It is commonly agreed throughout the hockey world that game four is the most crucial, most pivotal game of a playoff series. Sweeps are a rarity in today’s NHL, and as a result, after three games most series sit with one team enjoying a 2-1 lead. The team that wins game four will either put one team on the brink of elimination or knot up the series. One of these two scenarios will play out tonight in the bitterly contested series between the Chicago Blackhawks and Vancouver Canucks.

After soundly thrashing the Hawks 5-1 in Chicago in game one of the series, the Canucks immediately stole away home ice advantage, and had many proclaiming that their four line offensive attack was too much for the Hawks to handle.

Vancouver came back with more of the same early in game two, again seizing an early lead. However, this time around, rather than folding like a cheap tent, the Hawks showed their intestinal fortitude and scratched out a gritty, come-from-behind win that may ultimately prove to have been the difference in the series.

After the meltdown in game two Canucks fans were quick to point out that their team still had home ice advantage and the Hawks, who’d barely managed a win on home ice, would be in deep trouble once they entered the unfriendly confines of GM Place.

For the first few minutes of the game it seemed as though those prognosticators would be right. The Canucks stormed the Hawks out of the gate, and only a string of spectacular saves by Hawks’ keeper Antti Niemi kept the game scoreless in the early going. The Canucks were unable to maintain their frenzied attack, however, and when Kris Versteeg scored 5:19 in the wind seemed to go out of the sails of both the raucous crowd and the players themselves. Vancouver public enemy #1 – Dustin Byfuglien – scored a powerplay goal late in the first to stake the Hawks to a 2-0 lead. After that, the Canucks fought hard but could never seem to catch up, and when the dust finally settled the Hawks had a 5-2 victory, Byfuglien had a hat trick, and Canucks’ fans were left wondering if they were going to see yet another in a long string of post-season failures.

Leading into game four the Canucks’ players, to a man, seem determined not to let that happen. However, determination can only take a team so far. Execution and the ability to adapt are two other crucial elements that a team needs in order to be successful in the playoffs.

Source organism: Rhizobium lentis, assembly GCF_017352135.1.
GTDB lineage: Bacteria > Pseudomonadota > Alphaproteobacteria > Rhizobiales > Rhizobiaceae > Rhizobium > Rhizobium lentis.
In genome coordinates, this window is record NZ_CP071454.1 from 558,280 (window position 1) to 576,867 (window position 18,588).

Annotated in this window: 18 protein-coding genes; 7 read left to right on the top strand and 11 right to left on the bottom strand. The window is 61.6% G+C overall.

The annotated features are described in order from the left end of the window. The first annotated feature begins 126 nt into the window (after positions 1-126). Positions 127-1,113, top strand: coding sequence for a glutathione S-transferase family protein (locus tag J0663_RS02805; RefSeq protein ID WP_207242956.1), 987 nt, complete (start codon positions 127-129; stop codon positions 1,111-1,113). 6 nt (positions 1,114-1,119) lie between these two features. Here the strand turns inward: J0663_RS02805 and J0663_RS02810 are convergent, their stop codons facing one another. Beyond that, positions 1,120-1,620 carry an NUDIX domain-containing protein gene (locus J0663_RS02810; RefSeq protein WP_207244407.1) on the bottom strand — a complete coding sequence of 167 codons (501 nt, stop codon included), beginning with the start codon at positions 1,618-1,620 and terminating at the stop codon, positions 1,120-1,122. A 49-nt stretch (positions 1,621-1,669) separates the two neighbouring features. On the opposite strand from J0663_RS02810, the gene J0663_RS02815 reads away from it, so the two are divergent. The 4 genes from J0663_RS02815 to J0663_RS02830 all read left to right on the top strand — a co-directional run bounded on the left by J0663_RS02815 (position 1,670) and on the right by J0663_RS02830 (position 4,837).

Priority number one for the Canucks is figuring out how to counter Chicago’s relentless net drive. Roberto Luongo was under siege all night long in game three, most notably by Byfuglien, who always seems to save his best stuff for the Canucks. Byfuglien isn’t the only Chicago forward causing headaches for Luongo though. Every single one of Chicago’s forwards, regardless of their size, has been driving the net with a ravenous hunger for loose pucks. Their grit and determination has been paying off, as Luongo has had a hard time holding onto pucks, and rebounds are there for the taking. The Vancouver defenders need to be more effective at boxing out the encroaching Blackhawk forwards earlier to give Luongo a better chance to corral pucks. This might be easier said than done in the case of big Dustin Byfuglien, but they should at least be able to keep smaller guys like Patrick Kane and Jonathan Toews from crashing the crease.

If they can’t manage to keep the Chicago forwards out of their own crease, then at the very least they should do their best to make Antti Niemi have to deal with the same headache that has been plaguing Luongo all series. Kesler, Burrows, Bernier and the Sedin twins have to start getting their noses a little dirtier, and figure out how to fight through the wall being put up by Chicago’s defenders and get to loose pucks in the crease.

The Canucks will also have to improve their special teams play, another key element that successful playoff teams share. Their powerplay has been ineffective so far, and at the other end, Chicago’s simple strategy of putting pucks and bodies to the net has been marvelously effective. If the Canucks can’t at least equal the Hawks’ special teams play then the uphill climb they face will begin to look more like a trek to the top of Kilimanjaro.

In my opinion, whoever wins the game tonight will ultimately win the series. If the Hawks go up 3-1 they’ll have all the momentum and have a chance of closing out the series in game 5 at home. If the Canucks can square the series at 2 then they steal the momentum from the Hawks. They nearly won both games at the United Center, and if they can get some of their swagger back with a game four victory they’d have to feel pretty good going back to Chicago.

However it pans out you can bet that tonight is going to be one of the most entertaining games of the playoffs to date. Both teams know what’s at stake here, and neither team is going to give an inch in this rivalry that is quickly shaping up to be one of the best in professional sports.